When should I use 2Hi, 4Lo, and 4Hi?
4WD Drive Selection: When to Use 2Hi, 4Lo, and 4Hi
Dynamic 4WD is excellent. It uses all sorts of systems and technology to make lightning quick micro-adjustments to your drivetrain. With it, you never have to worry about less traction. However, not every vehicle has dynamic 4WD. Those that don’t, especially trucks and big SUVs, tend to have three different options for 4WD.
So then, when should you use 2Ho, 4Lo, and 4Hi?
4×4 Drive Mode Selection
Usually, any given 4WD/4×4 vehicle with manual drive selection comes with three different modes: 2Hi, 4Lo, and 4Hi. While it’s obvious that one setting refers to 2WD and the others refer to 4WD, it’s not clear what “Hi” or “Lo” means. Not only that, but knowing when to use them isn’t necessarily intuitive either. Take a look below to see what each means and when you should be using them.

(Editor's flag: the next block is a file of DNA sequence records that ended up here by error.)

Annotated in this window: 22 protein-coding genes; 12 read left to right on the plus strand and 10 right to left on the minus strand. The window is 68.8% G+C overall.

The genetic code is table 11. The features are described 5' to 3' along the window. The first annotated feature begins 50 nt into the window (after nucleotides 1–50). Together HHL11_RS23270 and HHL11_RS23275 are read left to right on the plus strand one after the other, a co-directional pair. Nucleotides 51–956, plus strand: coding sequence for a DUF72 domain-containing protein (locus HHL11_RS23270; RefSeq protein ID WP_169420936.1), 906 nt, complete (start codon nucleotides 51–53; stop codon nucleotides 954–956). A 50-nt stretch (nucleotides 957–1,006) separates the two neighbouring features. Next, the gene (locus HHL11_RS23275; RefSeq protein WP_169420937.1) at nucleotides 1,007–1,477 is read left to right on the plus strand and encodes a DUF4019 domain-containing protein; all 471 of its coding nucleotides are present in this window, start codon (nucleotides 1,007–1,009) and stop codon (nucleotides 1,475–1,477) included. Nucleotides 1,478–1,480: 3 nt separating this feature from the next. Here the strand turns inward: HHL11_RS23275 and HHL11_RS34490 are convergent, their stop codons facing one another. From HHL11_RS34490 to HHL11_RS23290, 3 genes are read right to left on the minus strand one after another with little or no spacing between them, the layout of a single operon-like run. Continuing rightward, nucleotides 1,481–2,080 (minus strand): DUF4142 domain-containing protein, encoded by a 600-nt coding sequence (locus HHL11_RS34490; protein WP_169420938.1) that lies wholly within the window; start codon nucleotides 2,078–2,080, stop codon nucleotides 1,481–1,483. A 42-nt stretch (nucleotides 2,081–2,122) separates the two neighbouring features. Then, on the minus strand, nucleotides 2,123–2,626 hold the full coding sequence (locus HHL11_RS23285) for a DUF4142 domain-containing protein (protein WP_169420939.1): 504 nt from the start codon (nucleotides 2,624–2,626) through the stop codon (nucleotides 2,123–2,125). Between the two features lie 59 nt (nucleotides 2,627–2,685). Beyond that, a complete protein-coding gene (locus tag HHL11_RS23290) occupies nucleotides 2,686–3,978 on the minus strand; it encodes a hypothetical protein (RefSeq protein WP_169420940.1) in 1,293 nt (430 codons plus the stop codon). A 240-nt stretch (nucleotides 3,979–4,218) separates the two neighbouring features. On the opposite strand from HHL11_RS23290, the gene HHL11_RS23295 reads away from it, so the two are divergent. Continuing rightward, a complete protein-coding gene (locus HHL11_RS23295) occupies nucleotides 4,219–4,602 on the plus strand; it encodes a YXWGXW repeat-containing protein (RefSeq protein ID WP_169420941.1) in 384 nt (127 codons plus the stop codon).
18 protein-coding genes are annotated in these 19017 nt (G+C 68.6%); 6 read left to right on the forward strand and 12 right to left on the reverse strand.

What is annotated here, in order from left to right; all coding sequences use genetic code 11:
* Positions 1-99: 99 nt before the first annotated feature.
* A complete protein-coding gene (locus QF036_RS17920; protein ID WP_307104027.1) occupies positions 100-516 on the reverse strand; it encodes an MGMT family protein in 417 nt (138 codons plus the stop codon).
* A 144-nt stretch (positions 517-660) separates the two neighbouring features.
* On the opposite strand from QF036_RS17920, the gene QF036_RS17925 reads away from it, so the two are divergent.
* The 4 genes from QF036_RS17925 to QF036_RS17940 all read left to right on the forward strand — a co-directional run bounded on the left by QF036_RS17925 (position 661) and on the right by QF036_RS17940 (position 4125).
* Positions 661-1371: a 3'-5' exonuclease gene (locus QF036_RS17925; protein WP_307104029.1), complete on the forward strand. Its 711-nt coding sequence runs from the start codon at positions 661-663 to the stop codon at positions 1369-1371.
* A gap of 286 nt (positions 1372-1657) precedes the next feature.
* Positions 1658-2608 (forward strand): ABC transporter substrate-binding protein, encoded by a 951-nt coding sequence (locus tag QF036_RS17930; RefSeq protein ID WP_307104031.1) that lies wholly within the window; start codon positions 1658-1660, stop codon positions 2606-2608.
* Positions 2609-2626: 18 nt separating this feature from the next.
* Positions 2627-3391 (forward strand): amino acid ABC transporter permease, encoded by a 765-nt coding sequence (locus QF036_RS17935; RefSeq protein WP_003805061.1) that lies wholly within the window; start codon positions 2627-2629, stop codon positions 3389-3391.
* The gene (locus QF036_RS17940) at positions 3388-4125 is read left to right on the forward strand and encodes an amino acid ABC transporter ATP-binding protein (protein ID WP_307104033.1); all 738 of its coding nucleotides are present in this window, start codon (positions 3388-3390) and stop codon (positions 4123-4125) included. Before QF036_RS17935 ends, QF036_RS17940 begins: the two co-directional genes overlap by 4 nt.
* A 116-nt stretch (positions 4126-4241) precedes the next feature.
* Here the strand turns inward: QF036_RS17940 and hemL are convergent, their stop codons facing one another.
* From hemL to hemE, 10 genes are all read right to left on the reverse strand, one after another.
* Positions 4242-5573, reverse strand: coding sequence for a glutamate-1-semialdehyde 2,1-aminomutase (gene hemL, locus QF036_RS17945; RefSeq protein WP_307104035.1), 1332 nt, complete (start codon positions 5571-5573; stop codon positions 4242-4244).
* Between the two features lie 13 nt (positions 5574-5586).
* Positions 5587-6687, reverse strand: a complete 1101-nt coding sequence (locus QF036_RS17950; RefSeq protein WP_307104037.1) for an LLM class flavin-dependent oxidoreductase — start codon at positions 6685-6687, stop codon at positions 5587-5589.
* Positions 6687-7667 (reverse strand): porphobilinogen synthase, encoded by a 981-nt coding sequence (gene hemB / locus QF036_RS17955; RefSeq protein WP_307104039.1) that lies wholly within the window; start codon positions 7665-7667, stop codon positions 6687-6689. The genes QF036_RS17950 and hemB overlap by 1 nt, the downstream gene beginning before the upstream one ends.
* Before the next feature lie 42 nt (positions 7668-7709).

This setting is 2WD. When you’re driving at normal speeds on flat, dry road, this is the setting you should be using. That includes if you’re pulling a trailer or hauling something in your truck’s box. When 2Hi is active, all the power goes to your rear wheels, split 50/50 among each side.
This is the high-torque 4WD setting. Only use it in very rough terrain, such as thick mud, heavy snow, or fording a river. When in 4Lo, you should never go above 40 mph. This setting will help to get yourself unstuck or climb a steep grade at low speed. Switch to 2Hi or 4Hi as soon as it’s safe to.
This setting is for optimizing traction at the cost of power. Use it when you’re dealing with slippery conditions on otherwise good roads, such as ice or rain. 4Hi should never be used below 15 mph. As a result, you should not use 4Hi to try to get unstuck.
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